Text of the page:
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July 7, 2021

Bill to expand, improve child care access in Maine heads to governor's desk

A bill that aims to expand and improve child care access in Maine now heads to the desk of Gov. Janet Mills after approval by state lawmakers in Augusta last week.

Mills has a 10-day window, until July 13, to sign or veto the bill or let it become law without her signature. In the meantime, the statewide Right from the Start Coalition of nearly 50 organizations welcomed the bill's passage. The coalition, formed in 2016, is made up of groups from around the state working to ensure that all Maine children have equal opportunity for healthy development.

L.D. 1712, "An Act To Support Children's Healthy Development and School Success," aims to expand access to quality, affordable child care by investing in health care providers and working with communities to open slots in existing child care programs through the First 4 ME program administered by the Department of Health and Human Services. The bill was sponsored by Senate President Troy Jackson, D-Aroostook. 

Members of the Right from the Start Coalition include the Maine State Chamber of Commerce, the Maine Children's Alliance and the YMCA Alliance of Northern New England.

After last week's vote, the group said it looks forward to implementation of the First 4 ME program and is ready to support any needed steps to aid that effort.

Maine State Chamber of Commerce President Dana Connors supports the program as both a method to remove a workforce barrier and for the benefit of children.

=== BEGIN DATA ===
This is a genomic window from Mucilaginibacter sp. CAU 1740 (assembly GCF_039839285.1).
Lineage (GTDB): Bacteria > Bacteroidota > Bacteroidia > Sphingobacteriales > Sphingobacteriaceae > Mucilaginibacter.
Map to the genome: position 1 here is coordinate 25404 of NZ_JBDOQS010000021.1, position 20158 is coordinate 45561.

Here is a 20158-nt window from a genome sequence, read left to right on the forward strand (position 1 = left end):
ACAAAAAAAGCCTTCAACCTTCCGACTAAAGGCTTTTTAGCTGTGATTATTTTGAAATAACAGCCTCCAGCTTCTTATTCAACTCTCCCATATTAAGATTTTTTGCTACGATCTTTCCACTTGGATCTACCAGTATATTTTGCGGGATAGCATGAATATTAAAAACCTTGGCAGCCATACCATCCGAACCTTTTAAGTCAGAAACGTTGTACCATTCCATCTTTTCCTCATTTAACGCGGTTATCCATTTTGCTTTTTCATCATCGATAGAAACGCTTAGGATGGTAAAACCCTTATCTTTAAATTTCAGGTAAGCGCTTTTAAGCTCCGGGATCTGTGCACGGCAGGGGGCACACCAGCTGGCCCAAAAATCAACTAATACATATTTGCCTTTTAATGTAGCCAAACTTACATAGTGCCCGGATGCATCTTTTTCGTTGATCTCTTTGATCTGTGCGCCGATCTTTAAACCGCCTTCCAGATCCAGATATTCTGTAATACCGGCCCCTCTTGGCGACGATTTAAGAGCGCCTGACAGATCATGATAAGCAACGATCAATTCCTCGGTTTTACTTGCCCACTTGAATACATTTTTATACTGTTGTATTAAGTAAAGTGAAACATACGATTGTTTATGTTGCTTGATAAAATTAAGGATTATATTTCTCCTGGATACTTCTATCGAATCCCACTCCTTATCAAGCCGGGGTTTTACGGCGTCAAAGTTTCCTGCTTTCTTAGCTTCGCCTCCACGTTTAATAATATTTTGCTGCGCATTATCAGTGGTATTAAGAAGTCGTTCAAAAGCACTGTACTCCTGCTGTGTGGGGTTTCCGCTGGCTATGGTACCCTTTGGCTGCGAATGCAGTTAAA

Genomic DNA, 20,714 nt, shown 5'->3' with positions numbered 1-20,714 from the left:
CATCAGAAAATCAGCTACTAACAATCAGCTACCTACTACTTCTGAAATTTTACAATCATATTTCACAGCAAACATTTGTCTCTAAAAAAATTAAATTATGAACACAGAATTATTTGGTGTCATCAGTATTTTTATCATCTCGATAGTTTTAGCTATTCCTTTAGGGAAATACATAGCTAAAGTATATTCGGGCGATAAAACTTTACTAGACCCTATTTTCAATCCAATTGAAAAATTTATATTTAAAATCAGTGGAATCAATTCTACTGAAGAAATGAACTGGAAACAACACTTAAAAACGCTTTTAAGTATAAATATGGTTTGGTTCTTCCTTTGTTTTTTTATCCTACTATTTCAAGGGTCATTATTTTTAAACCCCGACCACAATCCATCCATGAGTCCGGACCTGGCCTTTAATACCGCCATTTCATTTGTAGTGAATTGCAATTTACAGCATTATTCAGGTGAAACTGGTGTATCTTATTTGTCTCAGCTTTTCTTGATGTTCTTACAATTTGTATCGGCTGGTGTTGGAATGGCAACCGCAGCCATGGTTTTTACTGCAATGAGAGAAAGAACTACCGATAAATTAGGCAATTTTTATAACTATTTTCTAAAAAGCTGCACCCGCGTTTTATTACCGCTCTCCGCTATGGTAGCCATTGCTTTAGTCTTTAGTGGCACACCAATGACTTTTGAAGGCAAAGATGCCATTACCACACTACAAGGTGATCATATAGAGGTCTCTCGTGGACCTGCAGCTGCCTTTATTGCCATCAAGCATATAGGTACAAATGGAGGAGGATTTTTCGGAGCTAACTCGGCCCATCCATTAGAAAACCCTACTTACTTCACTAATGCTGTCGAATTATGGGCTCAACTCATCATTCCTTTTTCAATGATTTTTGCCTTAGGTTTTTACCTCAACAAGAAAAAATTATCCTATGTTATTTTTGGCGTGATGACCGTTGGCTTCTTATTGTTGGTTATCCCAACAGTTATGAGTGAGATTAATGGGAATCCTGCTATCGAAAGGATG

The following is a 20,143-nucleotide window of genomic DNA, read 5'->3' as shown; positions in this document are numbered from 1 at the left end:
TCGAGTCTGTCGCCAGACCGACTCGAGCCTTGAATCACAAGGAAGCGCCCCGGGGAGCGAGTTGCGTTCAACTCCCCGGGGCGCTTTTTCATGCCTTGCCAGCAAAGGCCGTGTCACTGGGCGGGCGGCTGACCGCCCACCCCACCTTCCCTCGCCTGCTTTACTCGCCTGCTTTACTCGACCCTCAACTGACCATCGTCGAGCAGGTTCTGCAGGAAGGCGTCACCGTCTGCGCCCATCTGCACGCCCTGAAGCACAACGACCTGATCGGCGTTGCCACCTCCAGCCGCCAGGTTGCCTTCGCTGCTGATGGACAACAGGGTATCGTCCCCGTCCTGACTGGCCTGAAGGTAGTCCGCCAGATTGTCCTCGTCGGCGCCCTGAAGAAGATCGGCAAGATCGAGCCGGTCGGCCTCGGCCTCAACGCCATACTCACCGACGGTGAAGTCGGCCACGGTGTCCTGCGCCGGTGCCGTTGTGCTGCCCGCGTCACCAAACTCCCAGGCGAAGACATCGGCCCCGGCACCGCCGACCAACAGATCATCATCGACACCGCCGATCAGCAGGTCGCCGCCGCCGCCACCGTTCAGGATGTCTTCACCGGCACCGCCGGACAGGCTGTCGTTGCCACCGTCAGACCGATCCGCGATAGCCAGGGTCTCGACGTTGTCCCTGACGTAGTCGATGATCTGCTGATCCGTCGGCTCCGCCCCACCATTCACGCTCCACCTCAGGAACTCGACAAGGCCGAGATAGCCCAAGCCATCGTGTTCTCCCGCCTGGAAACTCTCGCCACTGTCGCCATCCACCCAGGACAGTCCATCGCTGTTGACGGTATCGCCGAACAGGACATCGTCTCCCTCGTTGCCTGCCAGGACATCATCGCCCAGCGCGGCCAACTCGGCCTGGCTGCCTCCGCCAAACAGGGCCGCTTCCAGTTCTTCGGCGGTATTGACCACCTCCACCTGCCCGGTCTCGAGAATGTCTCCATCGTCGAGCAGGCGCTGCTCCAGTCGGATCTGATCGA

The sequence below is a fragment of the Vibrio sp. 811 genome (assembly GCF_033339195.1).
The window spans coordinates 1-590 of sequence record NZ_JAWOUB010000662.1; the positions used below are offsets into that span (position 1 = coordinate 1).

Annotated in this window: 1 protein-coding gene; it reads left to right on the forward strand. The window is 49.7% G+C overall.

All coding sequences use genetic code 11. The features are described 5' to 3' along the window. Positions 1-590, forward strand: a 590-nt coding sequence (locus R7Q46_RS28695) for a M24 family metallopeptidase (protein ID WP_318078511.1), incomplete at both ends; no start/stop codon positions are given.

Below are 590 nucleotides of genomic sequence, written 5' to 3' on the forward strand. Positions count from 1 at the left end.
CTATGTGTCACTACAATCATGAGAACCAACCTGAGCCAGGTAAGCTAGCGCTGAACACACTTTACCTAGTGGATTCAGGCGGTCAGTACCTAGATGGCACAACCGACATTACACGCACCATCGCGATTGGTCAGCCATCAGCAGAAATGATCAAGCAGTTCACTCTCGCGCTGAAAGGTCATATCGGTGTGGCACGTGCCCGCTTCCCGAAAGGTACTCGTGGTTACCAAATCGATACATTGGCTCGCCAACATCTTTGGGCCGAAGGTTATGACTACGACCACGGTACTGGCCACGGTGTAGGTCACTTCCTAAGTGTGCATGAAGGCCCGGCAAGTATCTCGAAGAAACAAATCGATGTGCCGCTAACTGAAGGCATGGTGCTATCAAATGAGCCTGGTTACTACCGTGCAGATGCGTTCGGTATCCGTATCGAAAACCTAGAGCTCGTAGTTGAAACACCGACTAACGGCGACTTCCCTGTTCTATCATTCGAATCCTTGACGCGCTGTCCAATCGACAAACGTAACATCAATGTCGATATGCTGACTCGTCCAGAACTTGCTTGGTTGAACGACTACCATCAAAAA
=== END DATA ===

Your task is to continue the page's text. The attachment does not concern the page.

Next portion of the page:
Portrait of Dana Connors
Courtesy / Maine State Chamber of Commerce
Maine State Chamber of Commerce President Dana Connors

“Education is a critical investment in Maine people and in our economy and should be treated as such, through a coordinated approach starting with our youngest children," he said in a news release.

"High quality early learning, like this program, helps Maine’s youngest learners build the social, emotional and cognitive foundations they need to arrive at Kindergarten ready to succeed. This proposal is an important first step and merits state investments.”

Meg Helming, director of advocacy and impact for the YMCA Alliance of Northern New England, added, “We view a critical component of a successful childcare system to be collaboration amongst childcare providers and other community organizations to serve Maine families ... We believe that with strong collaboration within our communities, we can alleviate some of the significant pressures on Maine families and childcare providers."

According to the coalition, 70% of all Maine children younger than 6 live in families where all available parents are working and thus need access to quality, affordable child care.

At the same time, more than one in five Maine children live in a so-called "child care desert," where for every three kids in need of child care, there is only one available slot. The number is higher in rural parts of the state.

The group also notes that in 2020, there were 21 fewer child care centers and 65 fewer family child care programs than the previous year, and cited a survey in which two-thirds of Maine child care providers said they did not get enough financial relief to make ends meet. 

"This new legislation addresses access and affordability," the group said. "It will replicate a successful program in Somerset County, modeled after the successful Early Head Start-Child Care Partnership. Under this proposal, Maine can create five additional programs across the state, which would engage coalitions of stakeholders within the communities that the projects serve."

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